Sitting between Turkey and Russia, the nation of Georgia tells a unique story about successfully fighting poverty. Although the country’s poverty rate sits at around 20%, the current figure represents a steep decline from the 2010 rate of 37%. A more complete understanding of the decline of poverty in Georgia requires an understanding of the nation’s history.
Recent Georgian History
Throughout the 19th century, the Russian empire slowly annexed Georgia. In 1918, after the collapse of the Russian Empire, the Democratic Republic of Georgia declared its independence. In 1921, the Soviet Union forcibly incorporated Georgia. Under Soviet rule, the economy of Georgia modernized and diversified from being largely agrarian to featuring a prominent industrial sector.
When viewing the recent history, it is clear that the decline of poverty in Georgia deeply intertwines with its reforms after emerging from the Soviet Union. With a government focused on stability and economic development, Georgia has been able to make strides to downsize poverty.
Success in Fighting Poverty
When the Georgian government made an attempt to liberalize the nation’s economy and pursue international cooperation after the collapse of the Soviet Union, the nation sought trade agreements with China and the European Union (EU). It also made reforms to eliminate corruption and simplify taxes. As a result, Georgia’s GDP per capita has expanded at a rate of 4.8% in 2019
Georgia has also been working with the United Nations Development Programme (UNDP) to pursue democratic reforms, inclusive growth, conflict transformation, green solutions and the achievement of the Sustainable Development Goals (SDGs). In 2012, Georgia demonstrated positive growth, conducting a democratic election with a peaceful transition of power.
Fighting Poverty in the Future
Though the nation holds many statistical successes, poverty in Georgia is still a pressing matter. According to the Asian Development Bank (ADB), 19.5% of the population still lived below the national poverty line in 2019.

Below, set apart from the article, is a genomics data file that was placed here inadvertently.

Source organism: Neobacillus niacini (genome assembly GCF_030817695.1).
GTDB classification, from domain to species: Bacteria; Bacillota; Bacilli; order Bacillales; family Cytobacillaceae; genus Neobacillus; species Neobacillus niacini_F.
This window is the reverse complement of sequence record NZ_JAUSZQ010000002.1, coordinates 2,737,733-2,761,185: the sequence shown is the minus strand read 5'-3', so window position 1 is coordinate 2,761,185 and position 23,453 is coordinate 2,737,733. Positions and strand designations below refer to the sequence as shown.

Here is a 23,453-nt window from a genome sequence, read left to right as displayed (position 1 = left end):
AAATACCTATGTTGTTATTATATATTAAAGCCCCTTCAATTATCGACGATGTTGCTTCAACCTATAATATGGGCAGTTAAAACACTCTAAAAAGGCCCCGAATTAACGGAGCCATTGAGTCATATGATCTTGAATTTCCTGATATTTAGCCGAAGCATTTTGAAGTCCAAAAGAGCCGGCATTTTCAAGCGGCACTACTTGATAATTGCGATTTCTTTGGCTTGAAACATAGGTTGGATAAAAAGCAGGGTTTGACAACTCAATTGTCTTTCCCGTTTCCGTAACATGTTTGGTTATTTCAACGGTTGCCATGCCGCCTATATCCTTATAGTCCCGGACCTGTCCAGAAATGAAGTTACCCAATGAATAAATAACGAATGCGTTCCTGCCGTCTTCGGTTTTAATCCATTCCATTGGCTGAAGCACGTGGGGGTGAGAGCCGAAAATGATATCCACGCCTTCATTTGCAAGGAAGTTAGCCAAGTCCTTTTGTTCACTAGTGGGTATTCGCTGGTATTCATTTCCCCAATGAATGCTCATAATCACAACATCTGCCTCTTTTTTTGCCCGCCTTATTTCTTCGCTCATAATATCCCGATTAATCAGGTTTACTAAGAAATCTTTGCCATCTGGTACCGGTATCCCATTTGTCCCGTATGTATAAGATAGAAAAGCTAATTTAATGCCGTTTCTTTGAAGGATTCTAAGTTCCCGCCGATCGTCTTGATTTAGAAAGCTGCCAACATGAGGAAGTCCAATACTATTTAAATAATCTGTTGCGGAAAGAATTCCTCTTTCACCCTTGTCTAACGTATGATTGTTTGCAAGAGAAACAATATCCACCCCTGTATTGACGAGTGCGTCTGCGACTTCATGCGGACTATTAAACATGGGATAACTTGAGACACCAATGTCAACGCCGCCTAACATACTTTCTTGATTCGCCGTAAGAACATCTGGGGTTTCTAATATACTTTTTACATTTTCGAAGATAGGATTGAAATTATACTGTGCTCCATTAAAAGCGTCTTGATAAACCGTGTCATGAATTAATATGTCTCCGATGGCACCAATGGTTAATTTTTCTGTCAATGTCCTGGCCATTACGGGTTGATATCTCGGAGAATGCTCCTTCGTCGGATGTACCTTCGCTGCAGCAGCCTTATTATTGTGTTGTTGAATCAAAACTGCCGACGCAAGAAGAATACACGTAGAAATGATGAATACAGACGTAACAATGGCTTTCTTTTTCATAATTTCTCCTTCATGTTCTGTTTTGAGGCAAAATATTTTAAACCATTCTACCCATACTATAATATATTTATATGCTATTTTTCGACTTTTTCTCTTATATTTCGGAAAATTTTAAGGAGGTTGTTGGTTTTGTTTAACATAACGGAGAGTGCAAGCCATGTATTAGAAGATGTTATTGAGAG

Despite the nation’s economic improvements, Georgia’s standard of living has decreased dramatically due to the loss of the cheap sources of energy previously received in the Soviet era. The country recognizes this problem and has made efforts to rebuild the energy sector in a sustainable way. In 2015, Georgia joined the EU4Energy Programme, which is dedicated to making effective, research-based policy decisions in the energy sector.
Healthcare also remains a contributing factor to poverty in Georgia, especially among children. The nation struggles with both a high infant mortality rate and a high rate of infections and parasitic diseases. In 2013, the country adopted a universal health care plan, which represents a significant step in making health care more accessible. The nation is currently working to expand the service to all areas of the population.
The previous victories in the decline of poverty in Georgia are laudable. Though Georgia still requires more work, the nation continues to make reform efforts and strives to ensure that the next chapter of economic history is one of continued success.
– Michael Messina